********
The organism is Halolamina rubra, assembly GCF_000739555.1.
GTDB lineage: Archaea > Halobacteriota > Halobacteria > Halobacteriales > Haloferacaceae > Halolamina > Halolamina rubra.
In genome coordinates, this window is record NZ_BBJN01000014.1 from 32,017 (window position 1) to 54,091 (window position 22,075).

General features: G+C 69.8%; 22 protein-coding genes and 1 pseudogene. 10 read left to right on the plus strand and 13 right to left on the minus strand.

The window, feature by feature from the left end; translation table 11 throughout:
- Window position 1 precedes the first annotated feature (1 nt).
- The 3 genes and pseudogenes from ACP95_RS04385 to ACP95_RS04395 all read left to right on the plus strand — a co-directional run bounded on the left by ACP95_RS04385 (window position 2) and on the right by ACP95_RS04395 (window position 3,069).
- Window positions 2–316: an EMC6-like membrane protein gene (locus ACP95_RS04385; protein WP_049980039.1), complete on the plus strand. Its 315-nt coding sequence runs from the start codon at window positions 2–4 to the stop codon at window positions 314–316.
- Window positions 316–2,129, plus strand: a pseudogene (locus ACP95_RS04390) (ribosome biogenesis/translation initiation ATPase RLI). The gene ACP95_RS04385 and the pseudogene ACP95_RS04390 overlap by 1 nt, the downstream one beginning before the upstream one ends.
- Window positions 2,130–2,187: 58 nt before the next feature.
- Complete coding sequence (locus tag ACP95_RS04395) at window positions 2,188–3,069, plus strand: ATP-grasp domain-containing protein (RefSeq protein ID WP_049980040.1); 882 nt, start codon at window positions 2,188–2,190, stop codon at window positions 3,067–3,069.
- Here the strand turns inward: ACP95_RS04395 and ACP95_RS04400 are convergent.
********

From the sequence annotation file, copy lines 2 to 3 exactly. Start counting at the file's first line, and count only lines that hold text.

GTDB lineage: Archaea > Halobacteriota > Halobacteria > Halobacteriales > Haloferacaceae > Halolamina > Halolamina rubra.
In genome coordinates, this window is record NZ_BBJN01000014.1 from 32,017 (window position 1) to 54,091 (window position 22,075).